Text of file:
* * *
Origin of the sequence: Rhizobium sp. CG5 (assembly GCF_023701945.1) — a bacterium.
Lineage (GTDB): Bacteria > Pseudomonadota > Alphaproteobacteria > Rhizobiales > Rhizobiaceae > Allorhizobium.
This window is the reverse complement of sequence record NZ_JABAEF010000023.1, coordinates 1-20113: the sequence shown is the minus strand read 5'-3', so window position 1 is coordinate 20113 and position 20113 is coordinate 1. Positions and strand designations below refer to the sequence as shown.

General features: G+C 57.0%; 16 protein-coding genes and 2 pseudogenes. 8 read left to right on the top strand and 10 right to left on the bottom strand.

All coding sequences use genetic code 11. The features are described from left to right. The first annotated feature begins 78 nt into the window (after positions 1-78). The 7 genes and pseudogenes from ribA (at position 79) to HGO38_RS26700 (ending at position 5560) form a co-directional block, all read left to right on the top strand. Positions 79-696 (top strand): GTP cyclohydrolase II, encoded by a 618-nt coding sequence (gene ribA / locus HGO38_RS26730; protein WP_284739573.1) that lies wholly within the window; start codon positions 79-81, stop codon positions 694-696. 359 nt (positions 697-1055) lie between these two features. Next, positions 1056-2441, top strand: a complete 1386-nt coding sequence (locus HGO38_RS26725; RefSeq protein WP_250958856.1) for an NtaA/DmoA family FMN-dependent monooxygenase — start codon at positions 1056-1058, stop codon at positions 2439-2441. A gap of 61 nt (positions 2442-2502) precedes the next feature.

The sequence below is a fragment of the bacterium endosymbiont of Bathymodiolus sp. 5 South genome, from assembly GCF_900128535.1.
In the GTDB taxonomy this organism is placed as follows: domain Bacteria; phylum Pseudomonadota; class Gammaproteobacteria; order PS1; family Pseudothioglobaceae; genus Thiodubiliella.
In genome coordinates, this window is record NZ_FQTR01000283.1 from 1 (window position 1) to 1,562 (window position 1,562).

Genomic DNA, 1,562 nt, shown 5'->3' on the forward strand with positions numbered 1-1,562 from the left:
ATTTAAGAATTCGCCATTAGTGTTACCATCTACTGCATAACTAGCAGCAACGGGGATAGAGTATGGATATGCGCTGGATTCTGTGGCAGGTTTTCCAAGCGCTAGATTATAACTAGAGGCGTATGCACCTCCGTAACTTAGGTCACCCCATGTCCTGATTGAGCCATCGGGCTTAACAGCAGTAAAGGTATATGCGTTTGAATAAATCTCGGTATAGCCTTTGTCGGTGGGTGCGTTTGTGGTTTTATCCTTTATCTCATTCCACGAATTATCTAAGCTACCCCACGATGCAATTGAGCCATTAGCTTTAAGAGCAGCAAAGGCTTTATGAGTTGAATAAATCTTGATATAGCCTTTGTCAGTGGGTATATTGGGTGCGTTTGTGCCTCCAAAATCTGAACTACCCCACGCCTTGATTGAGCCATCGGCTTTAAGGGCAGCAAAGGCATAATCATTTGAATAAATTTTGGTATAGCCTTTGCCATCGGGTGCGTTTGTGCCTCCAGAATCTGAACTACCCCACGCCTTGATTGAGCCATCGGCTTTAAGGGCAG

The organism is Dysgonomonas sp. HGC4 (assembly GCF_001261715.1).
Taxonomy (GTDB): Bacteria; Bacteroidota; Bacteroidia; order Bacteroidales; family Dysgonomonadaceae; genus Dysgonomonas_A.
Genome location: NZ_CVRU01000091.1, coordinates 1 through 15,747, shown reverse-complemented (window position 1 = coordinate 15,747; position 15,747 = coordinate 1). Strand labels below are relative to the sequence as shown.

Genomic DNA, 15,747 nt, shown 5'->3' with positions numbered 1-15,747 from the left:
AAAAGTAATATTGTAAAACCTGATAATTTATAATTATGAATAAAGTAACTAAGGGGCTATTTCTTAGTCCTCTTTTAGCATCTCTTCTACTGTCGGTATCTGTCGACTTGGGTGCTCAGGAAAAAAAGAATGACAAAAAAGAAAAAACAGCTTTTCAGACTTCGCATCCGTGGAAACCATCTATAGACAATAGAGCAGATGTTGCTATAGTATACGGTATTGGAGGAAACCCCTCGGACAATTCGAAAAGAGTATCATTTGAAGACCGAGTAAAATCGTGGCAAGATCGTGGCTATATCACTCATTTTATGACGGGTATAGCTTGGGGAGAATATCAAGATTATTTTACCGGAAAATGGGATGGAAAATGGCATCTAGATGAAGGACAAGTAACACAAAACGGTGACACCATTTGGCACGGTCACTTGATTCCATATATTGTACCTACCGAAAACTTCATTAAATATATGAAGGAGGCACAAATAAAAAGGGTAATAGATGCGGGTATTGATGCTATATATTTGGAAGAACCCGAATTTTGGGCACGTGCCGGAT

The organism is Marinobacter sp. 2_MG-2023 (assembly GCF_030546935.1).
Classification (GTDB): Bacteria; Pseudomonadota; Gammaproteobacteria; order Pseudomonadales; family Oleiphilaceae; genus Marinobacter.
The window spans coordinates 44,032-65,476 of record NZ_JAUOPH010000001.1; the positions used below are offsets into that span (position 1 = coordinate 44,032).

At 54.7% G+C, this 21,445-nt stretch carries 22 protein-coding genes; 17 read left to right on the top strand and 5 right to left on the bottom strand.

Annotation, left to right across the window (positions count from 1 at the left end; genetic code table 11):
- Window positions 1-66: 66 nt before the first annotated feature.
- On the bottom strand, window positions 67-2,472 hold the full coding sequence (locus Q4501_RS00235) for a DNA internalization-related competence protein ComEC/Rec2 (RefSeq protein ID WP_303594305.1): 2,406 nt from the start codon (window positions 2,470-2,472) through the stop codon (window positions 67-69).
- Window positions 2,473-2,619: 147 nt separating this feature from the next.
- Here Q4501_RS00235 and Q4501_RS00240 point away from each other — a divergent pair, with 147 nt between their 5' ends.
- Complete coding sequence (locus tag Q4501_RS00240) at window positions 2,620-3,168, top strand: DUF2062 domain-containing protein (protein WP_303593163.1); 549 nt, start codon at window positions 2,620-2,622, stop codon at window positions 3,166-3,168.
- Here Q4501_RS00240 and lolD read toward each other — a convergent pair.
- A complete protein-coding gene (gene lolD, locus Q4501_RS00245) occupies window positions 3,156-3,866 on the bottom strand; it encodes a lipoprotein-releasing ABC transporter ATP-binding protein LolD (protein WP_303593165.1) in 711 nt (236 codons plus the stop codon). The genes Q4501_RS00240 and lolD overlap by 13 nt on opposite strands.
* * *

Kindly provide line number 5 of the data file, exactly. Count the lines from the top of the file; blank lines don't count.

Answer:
All coding sequences use genetic code 11. The features are described from left to right. The first annotated feature begins 78 nt into the window (after positions 1-78). The 7 genes and pseudogenes from ribA (at position 79) to HGO38_RS26700 (ending at position 5560) form a co-directional block, all read left to right on the top strand. Positions 79-696 (top strand): GTP cyclohydrolase II, encoded by a 618-nt coding sequence (gene ribA / locus HGO38_RS26730; protein WP_284739573.1) that lies wholly within the window; start codon positions 79-81, stop codon positions 694-696. 359 nt (positions 697-1055) lie between these two features. Next, positions 1056-2441, top strand: a complete 1386-nt coding sequence (locus HGO38_RS26725; RefSeq protein WP_250958856.1) for an NtaA/DmoA family FMN-dependent monooxygenase — start codon at positions 1056-1058, stop codon at positions 2439-2441. A gap of 61 nt (positions 2442-2502) precedes the next feature.